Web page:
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Sales: In the Long Run, This Team Sport is Up to Individuals


Patrick Flesch
Author: Patrick Flesch Date: 06/02/2017

We talk often at Gordon Flesch about fostering a team atmosphere. We take this very seriously and encourage managers to promote an environment in which everyone feels as if they’re part of a collaboration, building on one another’s strengths towards a common goal. 

As a company, we also “put our money where our mouth is” when it comes to supporting our sales team, by providing best-in-class resources to increase their chances of being successful. This support comes in many forms: Business Analyst teams who assist our Account Executives in opportunities that are technical in nature; Sales Support staff who help alleviate the burden of administrative tasks, expert Service Technicians who support their customers…the list goes on and on. The interesting part is, while we work tirelessly to continually develop that team culture at Gordon Flesch, ultimately, sales is an individual sport.

The Similarity of Swimming and Sales

When I was young, my swim coach said, “In swimming, it’s you, the water, and the clock – there’s no place to hide in this sport.” That really had an impact on me, and I think the concept transfers well to the world of sales. In sales, it’s you, the prospects, and the close. And like swimming, there’s nowhere to hide.

Sales is a uniquely difficult job because we have to do the two very difficult things: try to convince people who don’t want to talk to us to schedule a face-to-face meeting, then convince them to give us their business. There’s a lot of work to be done throughout the sales cycle, especially in our industry, but it’s the front and back ends of that cycle – the prospecting and the close – that present the greatest challenges to the salespeople. In these stages, the “heavy lifting” is their responsibility, and the likelihood of success depends almost exclusively on their abilities and actions. The company team is here to support yet, as the point person, it’s all up to you.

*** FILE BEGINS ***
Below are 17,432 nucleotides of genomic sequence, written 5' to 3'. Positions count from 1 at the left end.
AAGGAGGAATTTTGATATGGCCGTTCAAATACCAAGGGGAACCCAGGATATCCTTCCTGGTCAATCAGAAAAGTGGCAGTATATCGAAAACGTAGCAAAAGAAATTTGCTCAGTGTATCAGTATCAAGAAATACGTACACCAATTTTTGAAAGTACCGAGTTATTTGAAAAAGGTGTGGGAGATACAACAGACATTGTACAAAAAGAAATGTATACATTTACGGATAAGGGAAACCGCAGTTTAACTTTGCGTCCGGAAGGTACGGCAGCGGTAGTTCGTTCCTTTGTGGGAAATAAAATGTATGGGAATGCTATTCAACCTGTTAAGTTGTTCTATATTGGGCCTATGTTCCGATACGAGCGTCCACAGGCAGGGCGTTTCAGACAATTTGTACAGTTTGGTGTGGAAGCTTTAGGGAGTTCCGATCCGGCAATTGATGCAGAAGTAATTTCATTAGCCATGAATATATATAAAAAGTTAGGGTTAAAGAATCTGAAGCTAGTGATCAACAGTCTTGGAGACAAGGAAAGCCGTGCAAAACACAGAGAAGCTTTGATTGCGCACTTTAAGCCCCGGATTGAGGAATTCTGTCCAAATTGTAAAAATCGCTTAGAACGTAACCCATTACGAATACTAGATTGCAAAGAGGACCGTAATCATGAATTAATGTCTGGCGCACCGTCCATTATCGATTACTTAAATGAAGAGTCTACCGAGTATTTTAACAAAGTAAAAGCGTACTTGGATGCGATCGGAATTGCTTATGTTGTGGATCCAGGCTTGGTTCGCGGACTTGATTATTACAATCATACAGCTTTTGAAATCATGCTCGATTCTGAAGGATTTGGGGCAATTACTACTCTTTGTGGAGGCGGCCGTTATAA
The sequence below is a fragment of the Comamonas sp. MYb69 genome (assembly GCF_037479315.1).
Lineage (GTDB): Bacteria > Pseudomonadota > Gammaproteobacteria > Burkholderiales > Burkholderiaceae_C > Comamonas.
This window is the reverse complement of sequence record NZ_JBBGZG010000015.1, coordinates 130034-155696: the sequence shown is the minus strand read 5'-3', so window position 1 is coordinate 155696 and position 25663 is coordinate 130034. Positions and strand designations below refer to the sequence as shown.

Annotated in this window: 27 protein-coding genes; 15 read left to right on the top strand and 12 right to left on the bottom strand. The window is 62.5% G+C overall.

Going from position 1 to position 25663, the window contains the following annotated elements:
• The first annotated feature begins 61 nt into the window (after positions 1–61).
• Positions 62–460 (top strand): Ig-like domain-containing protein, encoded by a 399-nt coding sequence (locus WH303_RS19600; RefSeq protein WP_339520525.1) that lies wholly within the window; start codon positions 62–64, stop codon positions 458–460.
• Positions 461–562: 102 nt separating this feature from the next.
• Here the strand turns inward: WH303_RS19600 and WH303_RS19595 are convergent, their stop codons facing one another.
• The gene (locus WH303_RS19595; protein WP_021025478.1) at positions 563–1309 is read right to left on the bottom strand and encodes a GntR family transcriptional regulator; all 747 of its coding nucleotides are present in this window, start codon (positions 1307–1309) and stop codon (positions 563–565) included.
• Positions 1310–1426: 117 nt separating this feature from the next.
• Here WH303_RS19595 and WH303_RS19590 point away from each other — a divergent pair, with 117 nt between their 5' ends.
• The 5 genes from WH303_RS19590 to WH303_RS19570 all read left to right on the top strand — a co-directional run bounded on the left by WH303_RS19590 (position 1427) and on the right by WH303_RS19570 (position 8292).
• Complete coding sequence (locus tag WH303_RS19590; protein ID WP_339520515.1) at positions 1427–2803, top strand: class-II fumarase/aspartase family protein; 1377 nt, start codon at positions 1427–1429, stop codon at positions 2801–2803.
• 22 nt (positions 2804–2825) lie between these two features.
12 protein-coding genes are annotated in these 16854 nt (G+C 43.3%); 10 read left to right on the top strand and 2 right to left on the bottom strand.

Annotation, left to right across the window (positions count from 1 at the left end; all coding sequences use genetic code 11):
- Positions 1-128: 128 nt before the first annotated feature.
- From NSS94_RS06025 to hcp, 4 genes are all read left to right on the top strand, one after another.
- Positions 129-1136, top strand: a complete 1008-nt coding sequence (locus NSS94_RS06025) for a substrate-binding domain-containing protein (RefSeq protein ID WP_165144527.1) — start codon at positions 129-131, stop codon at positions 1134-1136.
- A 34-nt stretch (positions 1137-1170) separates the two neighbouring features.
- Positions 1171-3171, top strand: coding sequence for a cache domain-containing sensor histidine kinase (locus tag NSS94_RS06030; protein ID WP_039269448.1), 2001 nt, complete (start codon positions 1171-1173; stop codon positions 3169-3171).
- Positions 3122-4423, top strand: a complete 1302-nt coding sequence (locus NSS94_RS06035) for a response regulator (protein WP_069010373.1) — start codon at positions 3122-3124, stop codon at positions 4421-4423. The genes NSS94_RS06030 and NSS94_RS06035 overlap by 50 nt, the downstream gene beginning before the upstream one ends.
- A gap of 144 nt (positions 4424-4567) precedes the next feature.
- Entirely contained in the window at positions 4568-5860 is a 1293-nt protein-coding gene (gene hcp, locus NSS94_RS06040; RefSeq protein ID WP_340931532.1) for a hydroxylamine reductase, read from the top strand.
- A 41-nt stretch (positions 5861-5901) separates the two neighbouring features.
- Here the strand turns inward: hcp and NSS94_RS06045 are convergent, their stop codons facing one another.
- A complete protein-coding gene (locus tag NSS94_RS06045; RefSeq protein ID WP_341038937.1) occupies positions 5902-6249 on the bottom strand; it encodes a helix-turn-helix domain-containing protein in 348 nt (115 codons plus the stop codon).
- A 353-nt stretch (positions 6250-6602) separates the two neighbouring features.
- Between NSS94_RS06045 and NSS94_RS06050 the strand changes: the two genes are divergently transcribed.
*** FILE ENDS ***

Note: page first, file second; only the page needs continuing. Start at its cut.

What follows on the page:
That can be a daunting (and lonely) task – and what do you do if things aren’t going as planned? If you’re struggling to hit your numbers, it might help to ask yourself, “Am I doing everything I can to reach my goals?” It might be time to take a look at your process and go back to some basics to help you refocus:

  • Make sure you’re taking advantage of all the tools and resources available to support your efforts. We work hard to deliver all that you need to succeed, and using these assets will help you throughout the sales cycle. Make use of them, and if there’s something additional you think could make you even more effective, we welcome your ideas.

  • Be proactive and develop a plan to win new customers and enhance your relationships with existing customers. Success rarely just happens; rather, it’s a result of a practical, actionable “plan of attack” and discipline around executing it.

  • Keep in touch with our clients, at least quarterly, giving them reasons to rely on you as a business partner. Having something new, relevant and valuable to present at every meeting (with customers and prospects) will make it clear that you’re there to help them be successful…and invaluable. Sales is a job that continues after the contract is signed; it’s far more costly and time-consuming to win a new customer than it is to continue satisfying – and getting more deeply engaged with – an existing client, so treat them like gold.

Gordon Flesch’s culture focuses on team because we’re better when we work together: we’re stronger, smarter and more valuable to our clients. But each person on the team, individually, has the power to enhance his or her value to the whole. The more effective each of us is, the more remarkable our results will be. As you think about your contributions to the whole, remember that it’s you, the prospect and the close. There’s no place to hide – but you can find much-needed support in your team.

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Written by Patrick Flesch

Patrick joined the Gordon Flesch Company in 2006 as Territory Account Executive and worked his way to become VP of the Sales for the company’s Western Region. Today, Patrick is President of the Gordon Flesch Company.

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